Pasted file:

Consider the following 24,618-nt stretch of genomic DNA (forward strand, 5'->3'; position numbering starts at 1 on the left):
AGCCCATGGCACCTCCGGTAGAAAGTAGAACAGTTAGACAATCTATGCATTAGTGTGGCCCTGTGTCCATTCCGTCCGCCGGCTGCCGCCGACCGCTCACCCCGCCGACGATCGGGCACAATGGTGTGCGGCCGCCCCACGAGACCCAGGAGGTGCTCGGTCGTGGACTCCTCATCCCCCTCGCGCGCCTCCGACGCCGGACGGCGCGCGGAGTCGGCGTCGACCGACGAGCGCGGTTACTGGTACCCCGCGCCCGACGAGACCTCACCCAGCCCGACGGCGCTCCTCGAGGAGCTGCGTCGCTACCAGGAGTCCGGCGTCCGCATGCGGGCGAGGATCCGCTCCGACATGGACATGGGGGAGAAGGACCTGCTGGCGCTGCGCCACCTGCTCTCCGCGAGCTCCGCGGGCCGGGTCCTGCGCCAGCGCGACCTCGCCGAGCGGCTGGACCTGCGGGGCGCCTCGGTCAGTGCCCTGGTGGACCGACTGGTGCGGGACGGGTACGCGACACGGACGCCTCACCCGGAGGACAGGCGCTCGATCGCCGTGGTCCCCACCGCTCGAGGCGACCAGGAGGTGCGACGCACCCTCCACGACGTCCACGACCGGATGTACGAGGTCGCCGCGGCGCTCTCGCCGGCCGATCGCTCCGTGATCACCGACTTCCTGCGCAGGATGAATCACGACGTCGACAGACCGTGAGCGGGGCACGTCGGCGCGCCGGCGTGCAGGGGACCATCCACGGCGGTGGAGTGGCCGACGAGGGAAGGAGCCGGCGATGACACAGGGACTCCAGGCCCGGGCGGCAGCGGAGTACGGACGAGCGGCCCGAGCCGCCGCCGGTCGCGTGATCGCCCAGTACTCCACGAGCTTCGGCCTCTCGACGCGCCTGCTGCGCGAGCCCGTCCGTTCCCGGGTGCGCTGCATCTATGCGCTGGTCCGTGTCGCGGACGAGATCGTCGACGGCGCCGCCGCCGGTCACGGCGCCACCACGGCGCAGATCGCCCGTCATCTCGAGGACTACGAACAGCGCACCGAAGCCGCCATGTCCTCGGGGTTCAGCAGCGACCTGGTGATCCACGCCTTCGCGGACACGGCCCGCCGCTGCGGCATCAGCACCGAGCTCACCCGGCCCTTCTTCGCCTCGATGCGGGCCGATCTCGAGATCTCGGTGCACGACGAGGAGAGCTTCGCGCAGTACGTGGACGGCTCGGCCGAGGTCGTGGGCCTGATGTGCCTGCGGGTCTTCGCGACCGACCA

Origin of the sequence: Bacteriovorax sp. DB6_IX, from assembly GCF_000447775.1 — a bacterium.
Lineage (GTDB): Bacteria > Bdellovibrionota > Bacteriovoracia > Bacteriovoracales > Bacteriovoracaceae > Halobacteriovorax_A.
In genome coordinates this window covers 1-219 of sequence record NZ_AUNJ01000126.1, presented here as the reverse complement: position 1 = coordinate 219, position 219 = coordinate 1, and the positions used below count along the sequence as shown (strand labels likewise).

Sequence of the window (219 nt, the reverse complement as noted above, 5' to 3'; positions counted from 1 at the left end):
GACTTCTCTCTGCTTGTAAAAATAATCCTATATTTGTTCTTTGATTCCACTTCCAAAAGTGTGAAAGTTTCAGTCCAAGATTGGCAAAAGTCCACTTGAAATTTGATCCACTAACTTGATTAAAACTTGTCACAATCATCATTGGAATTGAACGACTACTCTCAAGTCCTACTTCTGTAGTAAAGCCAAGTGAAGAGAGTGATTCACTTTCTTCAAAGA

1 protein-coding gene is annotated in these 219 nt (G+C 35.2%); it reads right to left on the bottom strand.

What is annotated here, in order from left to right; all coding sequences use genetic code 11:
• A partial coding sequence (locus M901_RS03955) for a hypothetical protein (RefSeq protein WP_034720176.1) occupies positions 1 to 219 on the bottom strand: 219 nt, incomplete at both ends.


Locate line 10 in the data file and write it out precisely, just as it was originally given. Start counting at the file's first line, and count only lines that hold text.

• A partial coding sequence (locus M901_RS03955) for a hypothetical protein (RefSeq protein WP_034720176.1) occupies positions 1 to 219 on the bottom strand: 219 nt, incomplete at both ends.